[Beyond PlayStation] The Midnight Sanctuary Review
The Midnight Sanctuary from Cavyhouse and Unties is a bizarre and quirky visual novel worth checking out. Find out why in our The Midnight Sanctuary review!
In The Midnight Sanctuary, you are tasked with guiding protagonist Hamoruru Tachinaba, who is visiting Daiusu Village after being invited over to catalog the traditions of this area that has been isolated from the rest of Japan for a while now. It has been this way because it embraced the Christian religion at a time when said practices were banned from Japan. Nowadays the village, which has a new church that was recently built, is looking to modernize, and for this, they need to first take a trip down memory lane to see where they have been to be able to understand where they will be going. This is why Jyun Daiusu, the son of the village chief who oversees the day-to-day of the town. You’ll also meet Pastor Kurosu Okada, who is in charge of the church.
The game is fully voiced acted in Japanese with English subtitles, so as long as you don’t mind not having the dialogue presented with English language voices, you’ll be off to a good start. The art style for the game is going to be a second hurdle to some players, as characters and locations are presented with a minimalist art style that might feel a bit flat at times. On top of this, the game has villagers presented as cutouts that have no distinctive features per se other than they let you see the image that you saw at the start of your adventure as the background for the game’s main screen… and you’re going to be seeing that image a lot.
Things at the village are not as they seem, and you will soon realize that this peculiar feeling you’re having is there for a reason. As it turns out, the faith of those in Daiusu Village has actually shifted past Christianity, to center on someone that everyone in town refers to as the Saint. They pray every day that they can have it visit the village once again so that they can witness its miracles. It seems that the Saint helped the villagers survive during harsher times, feeding them so that they could carry on. You can imagine how things change once someone shows up in town who the villagers feel is the Saint who has come to perform miracles, this sending the village into a frenzy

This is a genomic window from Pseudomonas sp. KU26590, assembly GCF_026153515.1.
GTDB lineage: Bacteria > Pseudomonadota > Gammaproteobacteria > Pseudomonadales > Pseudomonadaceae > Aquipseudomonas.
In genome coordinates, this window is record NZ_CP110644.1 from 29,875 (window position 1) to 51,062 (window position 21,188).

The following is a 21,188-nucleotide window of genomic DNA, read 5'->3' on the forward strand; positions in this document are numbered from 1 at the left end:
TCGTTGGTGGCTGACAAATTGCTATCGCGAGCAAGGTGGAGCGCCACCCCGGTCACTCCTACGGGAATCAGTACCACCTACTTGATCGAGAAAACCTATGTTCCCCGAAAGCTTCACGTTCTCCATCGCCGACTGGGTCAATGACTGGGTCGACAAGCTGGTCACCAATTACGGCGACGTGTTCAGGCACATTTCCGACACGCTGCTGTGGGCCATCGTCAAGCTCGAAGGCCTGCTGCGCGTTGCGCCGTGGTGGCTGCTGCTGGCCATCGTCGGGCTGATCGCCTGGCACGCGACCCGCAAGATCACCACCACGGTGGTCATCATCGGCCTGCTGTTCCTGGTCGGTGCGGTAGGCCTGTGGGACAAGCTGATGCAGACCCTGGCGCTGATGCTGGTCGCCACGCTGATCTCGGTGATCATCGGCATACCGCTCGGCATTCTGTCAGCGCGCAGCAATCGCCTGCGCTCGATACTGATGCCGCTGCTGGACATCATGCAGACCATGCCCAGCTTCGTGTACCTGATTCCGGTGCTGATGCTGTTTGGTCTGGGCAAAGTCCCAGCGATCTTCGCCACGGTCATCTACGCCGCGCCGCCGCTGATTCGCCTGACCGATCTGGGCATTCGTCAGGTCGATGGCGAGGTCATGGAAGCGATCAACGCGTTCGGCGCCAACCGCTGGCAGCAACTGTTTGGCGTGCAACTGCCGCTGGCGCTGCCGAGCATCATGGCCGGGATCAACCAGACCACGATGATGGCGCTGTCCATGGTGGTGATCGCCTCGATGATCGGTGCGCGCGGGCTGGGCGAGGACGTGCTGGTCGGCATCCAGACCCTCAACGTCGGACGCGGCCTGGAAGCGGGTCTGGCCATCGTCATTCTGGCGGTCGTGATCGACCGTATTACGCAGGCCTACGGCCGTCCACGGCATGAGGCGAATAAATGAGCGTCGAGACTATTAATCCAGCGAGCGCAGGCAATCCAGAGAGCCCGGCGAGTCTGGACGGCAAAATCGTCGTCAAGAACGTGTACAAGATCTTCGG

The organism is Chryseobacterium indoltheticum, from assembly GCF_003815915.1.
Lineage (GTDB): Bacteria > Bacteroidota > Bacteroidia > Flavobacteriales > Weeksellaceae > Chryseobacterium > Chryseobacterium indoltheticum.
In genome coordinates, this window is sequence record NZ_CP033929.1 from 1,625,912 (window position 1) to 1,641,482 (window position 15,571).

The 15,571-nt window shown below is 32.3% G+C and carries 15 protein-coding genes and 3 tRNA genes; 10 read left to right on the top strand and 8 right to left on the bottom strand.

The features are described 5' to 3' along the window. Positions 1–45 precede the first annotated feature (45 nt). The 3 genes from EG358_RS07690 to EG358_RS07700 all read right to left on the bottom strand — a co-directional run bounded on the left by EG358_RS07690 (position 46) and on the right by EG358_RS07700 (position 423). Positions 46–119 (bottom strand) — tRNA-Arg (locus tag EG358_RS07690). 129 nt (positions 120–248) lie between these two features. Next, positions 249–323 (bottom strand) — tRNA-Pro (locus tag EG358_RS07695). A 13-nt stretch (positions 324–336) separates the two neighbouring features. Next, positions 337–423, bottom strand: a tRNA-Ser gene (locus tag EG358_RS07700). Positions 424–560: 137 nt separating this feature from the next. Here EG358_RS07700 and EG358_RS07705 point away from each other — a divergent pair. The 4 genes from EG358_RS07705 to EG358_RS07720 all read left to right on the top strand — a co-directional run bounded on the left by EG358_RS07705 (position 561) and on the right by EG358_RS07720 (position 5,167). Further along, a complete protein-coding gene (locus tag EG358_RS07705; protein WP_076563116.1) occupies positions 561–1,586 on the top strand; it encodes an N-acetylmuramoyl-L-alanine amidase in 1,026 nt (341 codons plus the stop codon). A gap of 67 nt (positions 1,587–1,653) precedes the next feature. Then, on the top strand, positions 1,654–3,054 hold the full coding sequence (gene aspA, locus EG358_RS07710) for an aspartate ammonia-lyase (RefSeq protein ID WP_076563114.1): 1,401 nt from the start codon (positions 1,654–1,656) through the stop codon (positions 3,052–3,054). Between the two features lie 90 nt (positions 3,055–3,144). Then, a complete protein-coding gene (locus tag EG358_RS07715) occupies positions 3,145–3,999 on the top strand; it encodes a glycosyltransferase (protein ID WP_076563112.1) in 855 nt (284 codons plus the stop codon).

Two game design choices stand out for The Midnight Sanctuary in that, unlike other visual novels you might have played before in which you learn more about the characters you interact with as you progress in the story, the characters for this game feel a bit… samey. None of them stand out, and you probably won’t remember them after you’ve completed the adventure. The other one has to do with the overall gameplay loop. You will get to select an area of interest from an overall map, and once you are taken there, you will interact with a character or two for a few minutes, and then be sent back to the map to select a new area.
The Midnight Sanctuary is a game that is definitely very different from everything else you can find on the Nintendo Switch. It certainly has a unique look, but it’s not one that is going to make all players happy due to its rather flat overall feel. The design choice for how villagers are presented, as well as the fact that they don’t have names and are only referred to as, for example, Villager Cook or even Villager X, Y or Z, does not make you care about them, which ends up hurting the experience. The way you play the game in small chunks with some loading in between makes this game feels longer than the handful of hours it takes to complete it, as you take on a visual novel that is literally that, as you won’t get to interact with the world other than to move on to the next piece of dialogue during conversations. There are no branching paths, and no puzzles to solve, so what you see is very much what you get.
This Midnight Sanctuary review is based on a Nintendo Switch copy provided by Unties.